(Reuters) -European shares fell to a near two-month low on Monday and Germany’s benchmark index sank 2%, as investors feared major central banks would start giving cues about tapering their pandemic-era stimulus programmes at various meetings this week.
The pan-European STOXX 600 index was down 1.5% by 0745 GMT, with mining stocks plunging 3.2% on a slide in commodities prices. [O/R] [MET/L]
Asian equities also skidded following a torrid session for China Evergrande, the world’s most indebted property developer. [MKTS/GLOB]
The benchmark European STOXX 600 has now fallen for three straight weeks on worries about slowing global growth, soaring inflation, persistently high COVID-19 cases and the spillover from tighter regulation of Chinese firms.
The U.S. Federal Reserve’s policy meeting is in focus on Tuesday and Wednesday, where the central bank is expected to lay the groundwork for a tapering. Overall, 16 central banks are scheduled to hold meetings this week, including in the UK, Norway, Switzerland and Japan.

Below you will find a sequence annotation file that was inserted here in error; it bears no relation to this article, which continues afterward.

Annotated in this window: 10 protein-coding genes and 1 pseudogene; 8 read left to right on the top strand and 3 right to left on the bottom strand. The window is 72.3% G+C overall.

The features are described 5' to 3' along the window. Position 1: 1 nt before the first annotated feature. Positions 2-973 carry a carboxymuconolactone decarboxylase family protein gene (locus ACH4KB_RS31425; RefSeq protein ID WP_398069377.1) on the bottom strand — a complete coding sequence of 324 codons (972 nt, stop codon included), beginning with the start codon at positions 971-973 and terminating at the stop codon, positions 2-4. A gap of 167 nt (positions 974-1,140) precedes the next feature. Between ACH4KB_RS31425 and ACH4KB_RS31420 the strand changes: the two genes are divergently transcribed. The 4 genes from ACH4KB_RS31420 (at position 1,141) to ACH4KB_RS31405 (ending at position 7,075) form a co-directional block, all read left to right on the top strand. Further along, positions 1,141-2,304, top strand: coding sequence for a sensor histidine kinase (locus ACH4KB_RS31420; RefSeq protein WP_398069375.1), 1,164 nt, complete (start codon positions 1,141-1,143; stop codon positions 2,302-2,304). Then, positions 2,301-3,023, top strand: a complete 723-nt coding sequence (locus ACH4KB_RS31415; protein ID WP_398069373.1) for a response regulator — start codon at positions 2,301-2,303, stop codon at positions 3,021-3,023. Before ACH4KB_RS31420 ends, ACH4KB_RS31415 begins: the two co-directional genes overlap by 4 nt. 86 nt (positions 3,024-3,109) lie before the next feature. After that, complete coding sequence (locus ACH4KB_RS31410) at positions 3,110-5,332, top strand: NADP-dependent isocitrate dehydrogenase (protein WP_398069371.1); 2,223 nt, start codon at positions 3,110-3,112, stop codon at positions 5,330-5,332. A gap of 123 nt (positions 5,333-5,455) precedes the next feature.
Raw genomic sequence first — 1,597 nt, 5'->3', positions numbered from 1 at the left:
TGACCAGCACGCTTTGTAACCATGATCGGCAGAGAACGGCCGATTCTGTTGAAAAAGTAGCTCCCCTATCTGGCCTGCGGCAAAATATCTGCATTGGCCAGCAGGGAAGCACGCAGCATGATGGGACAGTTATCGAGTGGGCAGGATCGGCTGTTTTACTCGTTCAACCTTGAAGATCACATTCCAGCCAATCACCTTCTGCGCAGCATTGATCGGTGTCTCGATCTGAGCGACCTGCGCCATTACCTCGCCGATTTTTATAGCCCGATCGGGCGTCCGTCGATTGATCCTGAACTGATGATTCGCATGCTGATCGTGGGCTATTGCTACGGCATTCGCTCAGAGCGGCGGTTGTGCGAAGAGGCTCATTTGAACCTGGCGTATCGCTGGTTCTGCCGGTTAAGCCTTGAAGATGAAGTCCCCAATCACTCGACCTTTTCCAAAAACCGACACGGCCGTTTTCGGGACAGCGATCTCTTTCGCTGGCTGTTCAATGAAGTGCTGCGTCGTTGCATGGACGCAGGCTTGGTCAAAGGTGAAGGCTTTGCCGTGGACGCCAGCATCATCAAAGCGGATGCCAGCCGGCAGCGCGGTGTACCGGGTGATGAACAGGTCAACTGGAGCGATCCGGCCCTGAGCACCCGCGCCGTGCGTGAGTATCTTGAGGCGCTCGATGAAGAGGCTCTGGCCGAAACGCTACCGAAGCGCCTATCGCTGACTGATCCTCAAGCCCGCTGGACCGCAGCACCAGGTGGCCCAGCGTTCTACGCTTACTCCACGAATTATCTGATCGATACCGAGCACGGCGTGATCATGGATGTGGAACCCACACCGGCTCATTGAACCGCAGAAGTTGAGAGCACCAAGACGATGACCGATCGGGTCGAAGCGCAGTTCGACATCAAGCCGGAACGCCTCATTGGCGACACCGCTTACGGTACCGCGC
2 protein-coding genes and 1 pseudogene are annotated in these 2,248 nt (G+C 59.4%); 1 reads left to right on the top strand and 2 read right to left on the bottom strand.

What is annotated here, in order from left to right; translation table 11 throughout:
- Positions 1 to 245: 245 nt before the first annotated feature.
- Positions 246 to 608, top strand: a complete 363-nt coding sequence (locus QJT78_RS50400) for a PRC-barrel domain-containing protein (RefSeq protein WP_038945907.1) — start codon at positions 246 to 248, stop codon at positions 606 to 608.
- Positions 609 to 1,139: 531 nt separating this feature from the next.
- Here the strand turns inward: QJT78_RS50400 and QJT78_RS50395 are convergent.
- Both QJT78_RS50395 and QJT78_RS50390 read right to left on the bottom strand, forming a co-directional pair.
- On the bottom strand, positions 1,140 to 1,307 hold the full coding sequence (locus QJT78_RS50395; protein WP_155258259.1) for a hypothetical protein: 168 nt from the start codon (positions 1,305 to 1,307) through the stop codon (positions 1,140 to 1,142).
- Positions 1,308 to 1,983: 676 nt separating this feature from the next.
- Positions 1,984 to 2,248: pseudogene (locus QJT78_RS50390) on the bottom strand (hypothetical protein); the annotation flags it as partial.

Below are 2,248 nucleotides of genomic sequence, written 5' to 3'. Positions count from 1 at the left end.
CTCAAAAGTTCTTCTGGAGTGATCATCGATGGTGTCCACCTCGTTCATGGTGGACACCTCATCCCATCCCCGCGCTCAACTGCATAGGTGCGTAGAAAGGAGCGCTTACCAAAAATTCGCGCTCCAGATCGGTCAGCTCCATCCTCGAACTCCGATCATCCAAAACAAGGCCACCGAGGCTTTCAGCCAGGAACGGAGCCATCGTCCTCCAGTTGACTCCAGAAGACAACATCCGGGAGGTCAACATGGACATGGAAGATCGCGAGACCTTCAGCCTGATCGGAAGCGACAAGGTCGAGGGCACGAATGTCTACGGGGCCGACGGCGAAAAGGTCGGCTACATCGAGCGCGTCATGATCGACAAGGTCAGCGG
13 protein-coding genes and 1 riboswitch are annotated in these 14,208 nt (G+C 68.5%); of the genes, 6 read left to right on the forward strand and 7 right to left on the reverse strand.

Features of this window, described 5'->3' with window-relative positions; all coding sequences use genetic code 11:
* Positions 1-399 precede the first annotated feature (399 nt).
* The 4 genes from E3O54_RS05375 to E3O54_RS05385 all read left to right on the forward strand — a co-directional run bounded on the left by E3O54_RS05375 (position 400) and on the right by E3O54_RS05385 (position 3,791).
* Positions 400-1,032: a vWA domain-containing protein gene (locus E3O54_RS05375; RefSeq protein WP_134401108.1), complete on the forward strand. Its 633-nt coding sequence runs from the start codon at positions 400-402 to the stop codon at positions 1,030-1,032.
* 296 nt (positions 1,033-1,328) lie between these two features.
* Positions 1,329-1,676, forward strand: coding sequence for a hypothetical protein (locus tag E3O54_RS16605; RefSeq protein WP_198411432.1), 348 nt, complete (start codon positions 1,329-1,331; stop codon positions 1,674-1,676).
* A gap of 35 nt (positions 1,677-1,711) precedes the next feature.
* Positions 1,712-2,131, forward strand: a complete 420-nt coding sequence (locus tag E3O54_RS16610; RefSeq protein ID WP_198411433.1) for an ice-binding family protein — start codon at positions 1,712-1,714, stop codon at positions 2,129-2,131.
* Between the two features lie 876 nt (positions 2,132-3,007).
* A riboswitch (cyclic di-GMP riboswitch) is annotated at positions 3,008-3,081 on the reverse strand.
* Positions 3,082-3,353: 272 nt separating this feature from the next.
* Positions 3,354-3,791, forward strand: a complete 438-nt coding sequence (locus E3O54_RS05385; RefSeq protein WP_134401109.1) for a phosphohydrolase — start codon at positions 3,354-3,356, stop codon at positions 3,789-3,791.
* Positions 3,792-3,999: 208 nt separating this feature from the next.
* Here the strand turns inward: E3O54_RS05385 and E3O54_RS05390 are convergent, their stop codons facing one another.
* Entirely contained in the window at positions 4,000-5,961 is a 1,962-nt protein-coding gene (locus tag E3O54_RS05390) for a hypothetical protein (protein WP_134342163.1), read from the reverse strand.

“To be sure, the (Fed) is set to default to keeping the QE (quantitative easing) spigots open at this week’s (meeting), given the sizable August jobs disappointment alongside a spotting of soft economic indicators,” said Vishnu Varathan, head of economics and strategy at Mizuho.
“But this merely defers taper. By how much is the question.”
German shares tumbled 1.8% to their lowest since late-July as data showed a bigger-than-expected jump in producer prices last month.
In its biggest ever overhaul, the blue-chip German index began trading on Monday with an increase in the number of constituents to 40 from 30.
Europe’s fear gauge jumped to a four-month high.
China-exposed luxury stocks such as LVMH, Kering, Hermes and Richemont fell between 2.5% and 3.7%, extending sharp losses from last week.
Daimler AG shed 2.3% as a report cited the chief of its truck division, the world’s largest, as saying the unit had seen the supply of crucial chips tighten further in recent weeks.
Lufthansa, on the other hand, reversed early declines to jump 3.1% after saying it expects to raise 2.14 billion euros ($2.51 billion) to pay back part of a state bailout that Germany’s top airline received during the coronavirus crisis.
All major European subindexes were lower in morning trading, with healthcare, utilities, food and beverage and real estate posting the smallest declines. The group is perceived to be a safer bet at a time of heightened economic volatility.
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